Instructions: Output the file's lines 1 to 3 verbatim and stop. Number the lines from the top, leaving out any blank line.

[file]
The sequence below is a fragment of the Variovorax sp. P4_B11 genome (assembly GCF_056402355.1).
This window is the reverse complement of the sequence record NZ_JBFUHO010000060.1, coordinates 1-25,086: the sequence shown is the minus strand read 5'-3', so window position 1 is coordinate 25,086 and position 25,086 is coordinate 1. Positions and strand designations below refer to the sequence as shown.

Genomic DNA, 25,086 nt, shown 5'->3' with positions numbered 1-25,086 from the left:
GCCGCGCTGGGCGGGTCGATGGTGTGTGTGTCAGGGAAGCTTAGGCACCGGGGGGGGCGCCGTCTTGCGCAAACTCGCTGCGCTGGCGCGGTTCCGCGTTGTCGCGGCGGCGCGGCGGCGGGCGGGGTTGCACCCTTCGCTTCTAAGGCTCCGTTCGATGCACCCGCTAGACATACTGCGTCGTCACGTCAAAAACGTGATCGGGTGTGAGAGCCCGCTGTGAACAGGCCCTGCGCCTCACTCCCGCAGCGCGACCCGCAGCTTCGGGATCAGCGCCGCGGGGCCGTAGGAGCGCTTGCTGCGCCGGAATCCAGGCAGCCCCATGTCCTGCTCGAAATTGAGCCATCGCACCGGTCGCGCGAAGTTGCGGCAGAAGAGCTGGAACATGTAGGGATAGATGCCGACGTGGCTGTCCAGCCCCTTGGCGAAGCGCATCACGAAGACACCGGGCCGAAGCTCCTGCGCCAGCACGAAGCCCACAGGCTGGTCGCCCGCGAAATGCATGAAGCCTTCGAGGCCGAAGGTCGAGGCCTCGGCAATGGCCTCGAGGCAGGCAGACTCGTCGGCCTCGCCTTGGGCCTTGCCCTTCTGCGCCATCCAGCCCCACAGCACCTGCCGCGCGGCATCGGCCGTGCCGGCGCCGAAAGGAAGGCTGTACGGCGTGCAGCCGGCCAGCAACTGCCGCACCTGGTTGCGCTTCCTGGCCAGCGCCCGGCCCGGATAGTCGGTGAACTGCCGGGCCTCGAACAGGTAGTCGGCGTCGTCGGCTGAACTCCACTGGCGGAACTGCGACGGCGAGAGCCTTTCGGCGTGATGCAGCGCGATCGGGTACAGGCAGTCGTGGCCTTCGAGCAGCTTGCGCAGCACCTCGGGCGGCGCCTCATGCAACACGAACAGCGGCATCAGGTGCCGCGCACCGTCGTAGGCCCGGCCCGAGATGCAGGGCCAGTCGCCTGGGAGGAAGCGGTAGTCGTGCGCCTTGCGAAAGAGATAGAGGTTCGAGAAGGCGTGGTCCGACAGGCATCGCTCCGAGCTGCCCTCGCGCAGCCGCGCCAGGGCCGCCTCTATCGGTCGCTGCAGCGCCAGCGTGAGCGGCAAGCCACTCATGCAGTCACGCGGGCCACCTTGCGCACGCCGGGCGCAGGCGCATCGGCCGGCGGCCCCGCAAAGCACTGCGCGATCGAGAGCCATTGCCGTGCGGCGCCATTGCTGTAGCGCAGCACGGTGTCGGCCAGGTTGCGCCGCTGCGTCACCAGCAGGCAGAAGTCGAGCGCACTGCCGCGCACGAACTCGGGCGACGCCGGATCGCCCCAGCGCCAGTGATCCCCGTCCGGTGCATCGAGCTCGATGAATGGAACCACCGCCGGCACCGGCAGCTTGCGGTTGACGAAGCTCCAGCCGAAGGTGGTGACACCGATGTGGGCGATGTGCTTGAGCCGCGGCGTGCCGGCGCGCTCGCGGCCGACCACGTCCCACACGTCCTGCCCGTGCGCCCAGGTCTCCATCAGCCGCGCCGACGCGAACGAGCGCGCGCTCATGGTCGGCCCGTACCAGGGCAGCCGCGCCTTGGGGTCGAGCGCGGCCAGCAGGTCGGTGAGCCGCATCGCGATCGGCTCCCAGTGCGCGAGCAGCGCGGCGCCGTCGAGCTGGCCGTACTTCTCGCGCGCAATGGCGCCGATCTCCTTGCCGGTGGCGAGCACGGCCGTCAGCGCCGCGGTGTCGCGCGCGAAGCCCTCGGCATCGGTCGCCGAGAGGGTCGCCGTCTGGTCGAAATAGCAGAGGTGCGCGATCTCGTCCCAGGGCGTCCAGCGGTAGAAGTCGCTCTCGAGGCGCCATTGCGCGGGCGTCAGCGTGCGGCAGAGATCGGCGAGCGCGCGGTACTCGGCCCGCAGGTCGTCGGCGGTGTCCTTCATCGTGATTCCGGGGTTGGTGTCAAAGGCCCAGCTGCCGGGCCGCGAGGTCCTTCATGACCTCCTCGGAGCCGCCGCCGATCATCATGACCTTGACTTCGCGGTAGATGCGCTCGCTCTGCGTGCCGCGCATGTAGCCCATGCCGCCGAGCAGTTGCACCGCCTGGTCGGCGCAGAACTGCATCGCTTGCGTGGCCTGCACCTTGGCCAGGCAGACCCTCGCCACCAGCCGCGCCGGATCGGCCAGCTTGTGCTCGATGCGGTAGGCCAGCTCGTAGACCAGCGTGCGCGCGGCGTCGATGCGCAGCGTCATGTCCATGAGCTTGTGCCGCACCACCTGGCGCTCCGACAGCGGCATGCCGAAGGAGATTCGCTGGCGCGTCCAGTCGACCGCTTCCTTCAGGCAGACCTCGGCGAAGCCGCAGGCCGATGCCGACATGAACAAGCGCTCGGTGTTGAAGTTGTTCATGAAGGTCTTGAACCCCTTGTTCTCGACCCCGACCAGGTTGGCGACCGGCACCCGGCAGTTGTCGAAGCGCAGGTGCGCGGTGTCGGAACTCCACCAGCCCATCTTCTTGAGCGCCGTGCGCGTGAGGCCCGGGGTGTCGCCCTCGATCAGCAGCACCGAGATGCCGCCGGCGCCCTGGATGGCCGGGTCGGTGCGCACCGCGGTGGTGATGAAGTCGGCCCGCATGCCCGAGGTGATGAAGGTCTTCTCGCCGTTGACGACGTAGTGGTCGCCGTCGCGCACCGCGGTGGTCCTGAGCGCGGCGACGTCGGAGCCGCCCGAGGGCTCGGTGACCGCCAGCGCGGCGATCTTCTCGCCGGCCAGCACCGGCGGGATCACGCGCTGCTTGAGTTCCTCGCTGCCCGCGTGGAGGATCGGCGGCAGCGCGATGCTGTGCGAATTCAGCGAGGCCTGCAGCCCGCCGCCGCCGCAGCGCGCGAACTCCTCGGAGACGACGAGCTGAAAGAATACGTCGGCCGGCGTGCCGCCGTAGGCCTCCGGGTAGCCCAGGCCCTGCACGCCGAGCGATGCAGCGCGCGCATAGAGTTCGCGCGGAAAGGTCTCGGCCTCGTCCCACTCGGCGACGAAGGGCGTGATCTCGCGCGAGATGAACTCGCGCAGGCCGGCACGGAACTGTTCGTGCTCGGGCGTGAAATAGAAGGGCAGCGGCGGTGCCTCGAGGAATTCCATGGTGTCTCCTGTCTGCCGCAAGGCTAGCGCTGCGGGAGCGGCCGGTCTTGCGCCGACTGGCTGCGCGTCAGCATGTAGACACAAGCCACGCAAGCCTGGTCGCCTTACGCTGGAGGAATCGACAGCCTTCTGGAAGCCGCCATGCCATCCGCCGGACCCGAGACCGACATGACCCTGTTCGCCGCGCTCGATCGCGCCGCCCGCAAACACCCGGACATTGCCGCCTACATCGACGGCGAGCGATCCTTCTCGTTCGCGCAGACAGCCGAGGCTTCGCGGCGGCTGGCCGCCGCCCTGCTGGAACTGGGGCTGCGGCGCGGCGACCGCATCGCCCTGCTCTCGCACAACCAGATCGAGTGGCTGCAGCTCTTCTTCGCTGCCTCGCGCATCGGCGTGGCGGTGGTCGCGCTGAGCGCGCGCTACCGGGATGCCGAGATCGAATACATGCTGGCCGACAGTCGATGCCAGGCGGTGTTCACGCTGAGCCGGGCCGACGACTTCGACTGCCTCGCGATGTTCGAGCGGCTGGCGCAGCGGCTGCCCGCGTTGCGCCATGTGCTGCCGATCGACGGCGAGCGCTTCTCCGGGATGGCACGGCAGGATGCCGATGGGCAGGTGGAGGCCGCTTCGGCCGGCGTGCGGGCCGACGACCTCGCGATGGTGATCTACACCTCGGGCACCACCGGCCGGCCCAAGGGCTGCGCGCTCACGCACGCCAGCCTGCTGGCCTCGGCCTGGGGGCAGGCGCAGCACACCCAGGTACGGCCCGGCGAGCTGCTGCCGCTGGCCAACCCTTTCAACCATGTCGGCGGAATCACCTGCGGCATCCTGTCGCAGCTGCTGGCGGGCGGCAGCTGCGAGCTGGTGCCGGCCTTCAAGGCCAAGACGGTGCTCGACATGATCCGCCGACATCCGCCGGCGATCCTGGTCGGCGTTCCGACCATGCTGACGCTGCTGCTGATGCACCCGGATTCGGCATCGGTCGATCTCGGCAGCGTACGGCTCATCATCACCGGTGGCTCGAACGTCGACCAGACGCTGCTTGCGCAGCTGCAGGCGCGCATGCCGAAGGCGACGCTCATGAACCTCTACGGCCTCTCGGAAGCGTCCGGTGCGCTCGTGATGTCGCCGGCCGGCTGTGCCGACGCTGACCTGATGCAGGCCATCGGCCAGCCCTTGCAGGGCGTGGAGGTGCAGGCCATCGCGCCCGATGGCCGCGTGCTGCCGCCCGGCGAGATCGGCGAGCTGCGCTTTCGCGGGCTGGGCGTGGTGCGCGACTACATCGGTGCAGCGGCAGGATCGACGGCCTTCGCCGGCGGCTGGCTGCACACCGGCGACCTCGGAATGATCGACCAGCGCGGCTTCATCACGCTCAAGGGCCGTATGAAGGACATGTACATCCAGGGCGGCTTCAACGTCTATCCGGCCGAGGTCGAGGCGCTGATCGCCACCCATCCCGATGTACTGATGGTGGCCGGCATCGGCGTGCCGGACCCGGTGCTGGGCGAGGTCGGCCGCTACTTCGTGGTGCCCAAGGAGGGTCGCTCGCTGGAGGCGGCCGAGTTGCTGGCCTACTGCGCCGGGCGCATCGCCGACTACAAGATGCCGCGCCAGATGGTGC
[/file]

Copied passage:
The sequence below is a fragment of the Variovorax sp. P4_B11 genome (assembly GCF_056402355.1).
This window is the reverse complement of the sequence record NZ_JBFUHO010000060.1, coordinates 1-25,086: the sequence shown is the minus strand read 5'-3', so window position 1 is coordinate 25,086 and position 25,086 is coordinate 1. Positions and strand designations below refer to the sequence as shown.

Genomic DNA, 25,086 nt, shown 5'->3' with positions numbered 1-25,086 from the left: